Iran won't back down over nuclear programme
Iran will not submit to Western demands to limit its disputed nuclear fuel drive and is prepared to maintain a freeze on sensitive activities only for a few more months, top national security official Ali Larijani told Agence France Presse.
The Islamic republic’s top nuclear negotiator also asserted that Iran was powerful enough to dissuade its critics from considering military action, adding that the West would also suffer if the matter was referred to the United Nations Security Council.
“Iran does not want to make an atomic bomb. And those who dropped an atomic bomb on Japan are in no position to forbid us from having [civilian] nuclear technology,” Larijani said in the interview.
“We will welcome any proposal that keeps to the following condition: enrichment must take place in Iran, because this is a right,” said the secretary of Iran’s Supreme National Security Council.
Britain, France and Germany—backed by the United States—argue that the only guarantee Iran will not use its atomic energy drive as a means to acquire the bomb is for the country to totally abandon uranium enrichment activities.
Larijani said expert-level talks between the two sides aimed at exploring avenues for resuming negotiations, which had broken down in August, “will take place in two or three weeks”.
The EU three want to raise a proposal from Moscow under which Iran’s uranium would be enriched only on Russian soil.
But Larijani said Iran, which has already spurned a “Libya-style deal” involving trade and diplomatic incentives, will not accept the kind of accord the West is now hoping for: “The negotiations will be about making nuclear fuel inside Iran. There is nothing else to talk about.”
“We are a member of the International Atomic Energy Agency and accept the Non-Proliferation Treaty (NPT).
We have commitments, which we meet, as well as rights: so there is no need to set discriminatory rules for us.”
Iran has already ended a freeze on uranium conversion, which makes the gas fed into centrifuges in the enrichment process.
Larijani signalled that the country was now impatient to resume enrichment work itself, which makes reactor fuel but can also be extended to make the core of an atom bomb. He said this step could come “within a few months”.
“It would not be very complicated to find a formula if both sides in the negotiations are serious,” he said, but cautioned that centrifuge building and “research” were outside the scope of any future talks with the EU three and could therefore restart at any moment.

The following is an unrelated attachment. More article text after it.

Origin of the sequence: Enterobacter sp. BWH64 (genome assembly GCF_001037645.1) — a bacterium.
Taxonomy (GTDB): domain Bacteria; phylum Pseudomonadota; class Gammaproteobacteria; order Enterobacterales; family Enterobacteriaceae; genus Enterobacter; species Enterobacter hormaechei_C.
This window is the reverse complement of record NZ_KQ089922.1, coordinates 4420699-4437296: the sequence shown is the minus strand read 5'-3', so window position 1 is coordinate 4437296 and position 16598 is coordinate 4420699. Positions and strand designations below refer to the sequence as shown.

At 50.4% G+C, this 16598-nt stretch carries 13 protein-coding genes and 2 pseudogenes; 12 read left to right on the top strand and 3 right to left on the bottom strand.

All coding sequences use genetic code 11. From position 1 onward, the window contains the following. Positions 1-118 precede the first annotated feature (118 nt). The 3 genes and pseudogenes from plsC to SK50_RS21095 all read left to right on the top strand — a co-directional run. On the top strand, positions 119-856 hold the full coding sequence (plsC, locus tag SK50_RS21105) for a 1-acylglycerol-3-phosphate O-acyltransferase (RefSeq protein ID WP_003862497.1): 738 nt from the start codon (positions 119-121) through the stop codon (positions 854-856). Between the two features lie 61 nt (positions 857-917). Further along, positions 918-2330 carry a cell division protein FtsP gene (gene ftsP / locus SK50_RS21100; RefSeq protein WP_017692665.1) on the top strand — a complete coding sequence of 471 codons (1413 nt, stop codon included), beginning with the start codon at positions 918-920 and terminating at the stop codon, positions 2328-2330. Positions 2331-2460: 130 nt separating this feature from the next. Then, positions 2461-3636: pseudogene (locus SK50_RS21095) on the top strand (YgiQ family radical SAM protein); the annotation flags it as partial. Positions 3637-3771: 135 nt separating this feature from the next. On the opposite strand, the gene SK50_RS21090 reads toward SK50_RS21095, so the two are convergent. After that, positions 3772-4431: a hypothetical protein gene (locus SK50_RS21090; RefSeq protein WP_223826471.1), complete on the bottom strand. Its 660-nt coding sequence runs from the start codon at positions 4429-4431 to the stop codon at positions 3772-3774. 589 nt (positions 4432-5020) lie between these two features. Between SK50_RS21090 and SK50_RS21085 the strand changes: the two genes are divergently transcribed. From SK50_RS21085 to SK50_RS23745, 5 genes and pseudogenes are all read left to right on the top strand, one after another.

“This is not up for negotiation, and the when and hows of a resumption concern us alone. In our universities, we are conducting research,” said Larijani, a hardliner close to supreme leader Ayatollah Ali Khamenei.
“Does making centrifuges or conducting research mean you can make a bomb? No. You need to inject gas into them for this,” he said, adding that Iran is “ready to give guarantees” that it will not make weapons-grade uranium.
In September the IAEA found Iran to be in “non-compliance” with the NPT and urged the country to return to a full fuel cycle freeze and cooperate more with UN inspectors. The EU and US are warning that the matter could soon end up at the Security Council.
“The Europeans should not threaten using the Security Council too much. The Iranian people are brave and do not fear such threats,” Larijani responded calmly.
“This would be a lose-lose game, whereas we want win-win negotiations—where we master nuclear technology and the Europeans have their guarantees. The Europeans should know that if they send our case to the Security Council ... we will have problems but they will not win.”
Iran “would have no choice”, he warned, except to retaliate against such a step by ending the nuclear suspension and tough IAEA inspections.
Speaking in his downtown Tehran office on Saturday, Larijani also shrugged off any threat of military action.
“High oil prices have a dissuasive effect. Iran is a difficult target, whereas Iraq was weakened by eight years of war and the attack on it after it invaded Kuwait. The Iraqi regime had a problem of legitimacy ... and this is not the case for Iran,” he asserted.
“The Americans are bogged down in Iraq,” he added, asserting that an attack against Iran would be “a risk that no intelligent person or logical country would take”.
As for a potential missile strike against Iran, he merely smiled and said Iran’s air defences “do not have many weaknesses”. - AFP